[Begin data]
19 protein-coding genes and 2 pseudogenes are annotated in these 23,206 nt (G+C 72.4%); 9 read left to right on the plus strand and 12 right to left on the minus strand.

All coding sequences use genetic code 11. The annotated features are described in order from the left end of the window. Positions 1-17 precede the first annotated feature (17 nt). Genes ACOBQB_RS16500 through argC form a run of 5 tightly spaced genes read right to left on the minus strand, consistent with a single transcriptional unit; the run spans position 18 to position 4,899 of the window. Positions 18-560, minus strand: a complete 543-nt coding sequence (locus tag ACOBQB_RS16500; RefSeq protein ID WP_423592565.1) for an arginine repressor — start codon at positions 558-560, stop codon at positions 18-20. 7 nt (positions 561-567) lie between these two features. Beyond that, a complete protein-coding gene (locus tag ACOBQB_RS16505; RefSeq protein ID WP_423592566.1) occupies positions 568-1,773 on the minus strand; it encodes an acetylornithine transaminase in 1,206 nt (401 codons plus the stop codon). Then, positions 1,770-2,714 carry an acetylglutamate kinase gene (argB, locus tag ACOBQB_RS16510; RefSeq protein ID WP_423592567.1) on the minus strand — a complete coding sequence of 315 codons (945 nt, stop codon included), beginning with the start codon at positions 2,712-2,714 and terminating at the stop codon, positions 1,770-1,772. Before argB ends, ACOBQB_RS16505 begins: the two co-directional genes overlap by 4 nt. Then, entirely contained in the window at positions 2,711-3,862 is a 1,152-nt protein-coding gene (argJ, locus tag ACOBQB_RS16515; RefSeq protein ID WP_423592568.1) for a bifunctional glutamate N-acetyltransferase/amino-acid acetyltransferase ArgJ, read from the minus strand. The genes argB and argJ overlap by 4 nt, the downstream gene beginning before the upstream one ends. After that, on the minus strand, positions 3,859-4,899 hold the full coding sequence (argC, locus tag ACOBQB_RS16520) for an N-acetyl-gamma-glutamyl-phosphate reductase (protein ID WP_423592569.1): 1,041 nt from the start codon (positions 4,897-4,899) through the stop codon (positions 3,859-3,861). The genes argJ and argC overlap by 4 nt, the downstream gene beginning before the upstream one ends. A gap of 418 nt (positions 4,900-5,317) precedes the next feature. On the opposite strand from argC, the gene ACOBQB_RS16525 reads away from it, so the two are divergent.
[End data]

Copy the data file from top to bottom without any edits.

19 protein-coding genes and 2 pseudogenes are annotated in these 23,206 nt (G+C 72.4%); 9 read left to right on the plus strand and 12 right to left on the minus strand.

All coding sequences use genetic code 11. The annotated features are described in order from the left end of the window. Positions 1-17 precede the first annotated feature (17 nt). Genes ACOBQB_RS16500 through argC form a run of 5 tightly spaced genes read right to left on the minus strand, consistent with a single transcriptional unit; the run spans position 18 to position 4,899 of the window. Positions 18-560, minus strand: a complete 543-nt coding sequence (locus tag ACOBQB_RS16500; RefSeq protein ID WP_423592565.1) for an arginine repressor — start codon at positions 558-560, stop codon at positions 18-20. 7 nt (positions 561-567) lie between these two features. Beyond that, a complete protein-coding gene (locus tag ACOBQB_RS16505; RefSeq protein ID WP_423592566.1) occupies positions 568-1,773 on the minus strand; it encodes an acetylornithine transaminase in 1,206 nt (401 codons plus the stop codon). Then, positions 1,770-2,714 carry an acetylglutamate kinase gene (argB, locus tag ACOBQB_RS16510; RefSeq protein ID WP_423592567.1) on the minus strand — a complete coding sequence of 315 codons (945 nt, stop codon included), beginning with the start codon at positions 2,712-2,714 and terminating at the stop codon, positions 1,770-1,772. Before argB ends, ACOBQB_RS16505 begins: the two co-directional genes overlap by 4 nt. Then, entirely contained in the window at positions 2,711-3,862 is a 1,152-nt protein-coding gene (argJ, locus tag ACOBQB_RS16515; RefSeq protein ID WP_423592568.1) for a bifunctional glutamate N-acetyltransferase/amino-acid acetyltransferase ArgJ, read from the minus strand. The genes argB and argJ overlap by 4 nt, the downstream gene beginning before the upstream one ends. After that, on the minus strand, positions 3,859-4,899 hold the full coding sequence (argC, locus tag ACOBQB_RS16520) for an N-acetyl-gamma-glutamyl-phosphate reductase (protein ID WP_423592569.1): 1,041 nt from the start codon (positions 4,897-4,899) through the stop codon (positions 3,859-3,861). The genes argJ and argC overlap by 4 nt, the downstream gene beginning before the upstream one ends. A gap of 418 nt (positions 4,900-5,317) precedes the next feature. On the opposite strand from argC, the gene ACOBQB_RS16525 reads away from it, so the two are divergent.